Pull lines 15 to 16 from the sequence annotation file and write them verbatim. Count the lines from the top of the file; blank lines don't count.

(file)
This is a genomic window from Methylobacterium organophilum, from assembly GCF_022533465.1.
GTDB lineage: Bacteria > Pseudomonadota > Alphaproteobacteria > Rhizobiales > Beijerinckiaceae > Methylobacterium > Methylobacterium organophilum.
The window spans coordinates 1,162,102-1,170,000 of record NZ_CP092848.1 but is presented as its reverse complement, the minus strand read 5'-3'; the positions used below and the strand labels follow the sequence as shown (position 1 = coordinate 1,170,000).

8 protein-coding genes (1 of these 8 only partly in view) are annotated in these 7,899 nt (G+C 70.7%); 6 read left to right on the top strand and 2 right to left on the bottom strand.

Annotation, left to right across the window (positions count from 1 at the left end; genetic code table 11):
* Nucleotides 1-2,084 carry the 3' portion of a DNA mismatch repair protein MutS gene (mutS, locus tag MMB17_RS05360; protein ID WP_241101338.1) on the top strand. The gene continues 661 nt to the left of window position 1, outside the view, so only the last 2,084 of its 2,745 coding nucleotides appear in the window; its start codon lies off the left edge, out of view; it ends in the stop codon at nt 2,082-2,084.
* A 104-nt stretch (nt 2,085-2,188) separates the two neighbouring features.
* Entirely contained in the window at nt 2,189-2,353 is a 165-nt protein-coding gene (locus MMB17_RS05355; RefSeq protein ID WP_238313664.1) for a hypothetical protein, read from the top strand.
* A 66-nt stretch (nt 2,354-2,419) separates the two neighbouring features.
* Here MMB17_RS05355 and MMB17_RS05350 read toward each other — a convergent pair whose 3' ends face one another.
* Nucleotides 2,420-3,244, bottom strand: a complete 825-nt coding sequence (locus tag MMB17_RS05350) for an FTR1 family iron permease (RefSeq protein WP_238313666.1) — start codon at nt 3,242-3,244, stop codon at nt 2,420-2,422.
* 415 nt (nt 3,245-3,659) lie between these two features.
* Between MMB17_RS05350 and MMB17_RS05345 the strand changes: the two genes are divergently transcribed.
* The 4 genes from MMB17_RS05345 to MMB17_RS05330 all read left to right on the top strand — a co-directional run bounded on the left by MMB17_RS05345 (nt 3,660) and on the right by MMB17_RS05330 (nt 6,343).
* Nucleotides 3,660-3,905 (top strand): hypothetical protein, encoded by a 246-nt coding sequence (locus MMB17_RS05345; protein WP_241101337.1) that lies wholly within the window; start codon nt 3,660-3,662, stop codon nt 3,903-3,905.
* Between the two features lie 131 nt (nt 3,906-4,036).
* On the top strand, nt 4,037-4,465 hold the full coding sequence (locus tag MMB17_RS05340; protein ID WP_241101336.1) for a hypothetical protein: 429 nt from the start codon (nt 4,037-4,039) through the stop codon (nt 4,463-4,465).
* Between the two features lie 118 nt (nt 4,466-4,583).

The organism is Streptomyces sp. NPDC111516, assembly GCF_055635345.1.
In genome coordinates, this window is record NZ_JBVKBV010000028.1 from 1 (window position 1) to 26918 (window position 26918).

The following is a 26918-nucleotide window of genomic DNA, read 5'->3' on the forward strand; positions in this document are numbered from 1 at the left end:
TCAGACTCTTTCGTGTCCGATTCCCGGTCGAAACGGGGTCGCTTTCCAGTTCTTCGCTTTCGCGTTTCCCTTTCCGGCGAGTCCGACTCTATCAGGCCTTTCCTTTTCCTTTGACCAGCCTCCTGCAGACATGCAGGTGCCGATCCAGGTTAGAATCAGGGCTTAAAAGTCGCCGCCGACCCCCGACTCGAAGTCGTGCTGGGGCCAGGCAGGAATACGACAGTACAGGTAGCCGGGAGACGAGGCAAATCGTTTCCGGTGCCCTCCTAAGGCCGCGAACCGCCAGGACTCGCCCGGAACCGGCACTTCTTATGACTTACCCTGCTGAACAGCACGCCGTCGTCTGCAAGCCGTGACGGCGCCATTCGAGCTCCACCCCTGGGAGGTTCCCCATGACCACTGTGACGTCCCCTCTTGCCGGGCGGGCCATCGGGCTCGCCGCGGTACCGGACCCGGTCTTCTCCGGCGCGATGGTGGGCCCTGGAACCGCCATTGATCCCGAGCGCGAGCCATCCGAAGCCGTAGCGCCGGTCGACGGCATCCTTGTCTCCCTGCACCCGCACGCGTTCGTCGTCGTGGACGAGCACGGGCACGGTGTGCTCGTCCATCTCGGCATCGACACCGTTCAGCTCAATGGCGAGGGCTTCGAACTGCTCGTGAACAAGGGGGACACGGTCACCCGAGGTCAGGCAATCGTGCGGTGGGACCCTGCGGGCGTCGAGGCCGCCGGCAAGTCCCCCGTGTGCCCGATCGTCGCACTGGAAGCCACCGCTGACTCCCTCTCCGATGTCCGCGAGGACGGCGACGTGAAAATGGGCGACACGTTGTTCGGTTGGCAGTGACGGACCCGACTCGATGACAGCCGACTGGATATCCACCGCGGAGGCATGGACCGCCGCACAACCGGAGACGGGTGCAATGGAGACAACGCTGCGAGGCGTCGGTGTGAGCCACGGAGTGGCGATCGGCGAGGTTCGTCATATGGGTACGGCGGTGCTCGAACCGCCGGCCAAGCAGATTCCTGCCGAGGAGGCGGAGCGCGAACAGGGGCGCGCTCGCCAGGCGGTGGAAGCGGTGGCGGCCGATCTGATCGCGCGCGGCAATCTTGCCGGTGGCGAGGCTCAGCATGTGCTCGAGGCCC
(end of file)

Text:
* Nucleotides 3,660-3,905 (top strand): hypothetical protein, encoded by a 246-nt coding sequence (locus MMB17_RS05345; protein WP_241101337.1) that lies wholly within the window; start codon nt 3,660-3,662, stop codon nt 3,903-3,905.
* Between the two features lie 131 nt (nt 3,906-4,036).